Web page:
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# sizing of pump, anybody ?

Member Posts: 289
Can you be more specific please?

• Member Posts: 14
pump sizing

Still hoping someone can tell me how to size a pump`s feet of head properly
• Bring

it-on Walt. Let`s have your particulars!

Dave
• Member Posts: 289
\"What goes into a life, must come out of that life\"

> Can you be more specific please?

>

>

>

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> HREF="http://www.heatinghelp.com/getListed.cfm?id=

> "Find A Professional"_/A_

• Member Posts: 14

Guy`s go down the list of new messages and you`ll see feet of head (posted by O`bee) that was my second posting on this subject. I really appreciate any help .
• Member Posts: 289
\"What goes into a life, must come out of that life\"

How many GPM?

• Member Posts: 289
Walt

> Guy`s go down the list of new messages and you`ll

> see feet of head (posted by O`bee) that was my

> second posting on this subject. I really

> appreciate any help .

• Member Posts: 289
Walt

• Member Posts: 14

13 gallons per minute , (have 130000 btu/hr worth of convectores , with the longest loop at 258'
• I thought

Ken was pretty specific,,, so did you re-check your numbers?

Dave
• Member Posts: 14

I`m having trouble with one part of the equation , it`s the13 which is my GPM , with the1.75 next to it , I don`t know wether to time`s it by the 13 or divide it , square root etc.....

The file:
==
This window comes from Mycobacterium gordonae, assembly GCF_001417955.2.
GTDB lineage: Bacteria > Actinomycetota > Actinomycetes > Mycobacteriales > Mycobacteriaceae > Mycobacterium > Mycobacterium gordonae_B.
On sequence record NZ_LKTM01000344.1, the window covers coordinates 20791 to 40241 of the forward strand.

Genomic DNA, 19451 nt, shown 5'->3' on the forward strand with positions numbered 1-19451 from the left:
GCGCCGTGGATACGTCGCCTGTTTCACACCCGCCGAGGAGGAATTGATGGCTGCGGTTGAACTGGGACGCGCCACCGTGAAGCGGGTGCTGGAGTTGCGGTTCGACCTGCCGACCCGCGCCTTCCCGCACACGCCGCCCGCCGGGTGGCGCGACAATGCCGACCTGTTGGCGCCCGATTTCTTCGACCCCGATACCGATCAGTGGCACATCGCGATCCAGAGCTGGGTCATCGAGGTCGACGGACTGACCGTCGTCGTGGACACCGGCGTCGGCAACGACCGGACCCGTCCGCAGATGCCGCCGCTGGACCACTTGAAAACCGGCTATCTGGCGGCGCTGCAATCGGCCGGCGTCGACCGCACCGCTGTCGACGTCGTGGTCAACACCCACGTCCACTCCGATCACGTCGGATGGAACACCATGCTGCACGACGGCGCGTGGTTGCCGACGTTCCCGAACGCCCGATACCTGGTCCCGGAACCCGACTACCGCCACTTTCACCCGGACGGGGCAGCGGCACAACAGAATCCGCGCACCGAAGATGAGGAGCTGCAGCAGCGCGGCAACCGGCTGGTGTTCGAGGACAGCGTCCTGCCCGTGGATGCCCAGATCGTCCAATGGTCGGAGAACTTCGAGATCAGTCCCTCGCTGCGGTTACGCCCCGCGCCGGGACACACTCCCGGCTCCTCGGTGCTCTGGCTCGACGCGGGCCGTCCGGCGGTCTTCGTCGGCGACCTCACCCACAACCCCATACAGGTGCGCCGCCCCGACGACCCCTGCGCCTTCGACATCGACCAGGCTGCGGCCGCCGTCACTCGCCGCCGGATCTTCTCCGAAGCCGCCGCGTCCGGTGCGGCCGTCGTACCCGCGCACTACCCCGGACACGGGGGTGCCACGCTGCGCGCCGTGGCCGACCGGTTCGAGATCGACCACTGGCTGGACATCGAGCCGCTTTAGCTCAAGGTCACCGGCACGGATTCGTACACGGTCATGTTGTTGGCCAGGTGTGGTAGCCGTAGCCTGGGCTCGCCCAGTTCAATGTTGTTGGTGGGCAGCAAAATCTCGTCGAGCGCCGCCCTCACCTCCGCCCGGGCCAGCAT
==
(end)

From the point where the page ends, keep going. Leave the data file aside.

• Walt,

What are you looking at? Where do you get 1.75? Forget all that Sq.rt. stuff, like Ken said just give us the length of the longest circuit, and I thought you said you needed to move 13 GPM right?

Dave
• Member Posts: 14
Dave

I got that 1.75 from my head loss equation formula in my I=B=R guide it say`s head loss or h = (equivelent length divided by 100)times (a),which in my book relates to 0.274, times 13, which is my gpm, you know what never mind , how would you find the feet of head of a pump if you know the equivalent length and the gpm
• Member Posts: 289
GPM

So if we assume a 20* delta the GPM will 13
The pipe size should 1 1/2 copper
and at a length of 285' you will have a pressure drop of 5 FT

• Member Posts: 14

Dave the longest circuit is 258' and your right I`m using 13gpm but i`m not just looking for the answer, but I`d like to know how you came up with it , for the next time I run into this situation. thank`s
• Anyway,

1 GPM will transport 10,000 BTU, so your load is 130MBH so you will need 1.25" pipe to begin with. Now your longest run is 258ft.+50% fitting allowance which is 387Ft. What size pipe is this longest run?

Dave
• Member Posts: 289
HOw to

Well I learned by reading Dan's books and by doing it on the job

• Member Posts: 1,291
I would assume

Your longest run is 258' but it probably doesn't carry the whole 13 GPM flow, correct?

If so, you need to identify what the GPM load is in that zone. Probably more like 4-5GPM or 40-50,000 BTU? That's going effect your calculation considerably.
• Member Posts: 14

the 258' allready includes the 50% allowance for fittings,the pipe size for that zone (which is one zone of 4 ) is 3/4"
• Member Posts: 14

yes
• OK Jeff,

that`s Dan,,, I read his books too,,,did I miss something? Not trying to be smart, but please correct me if I`m wrong.

Dave
• Member Posts: 14

the gpm for that zone is 4 , as the pipe is 3/4" an it is a 3/4" taco zone valve the water must pass through
• Member Posts: 1,291
So it would be like this...........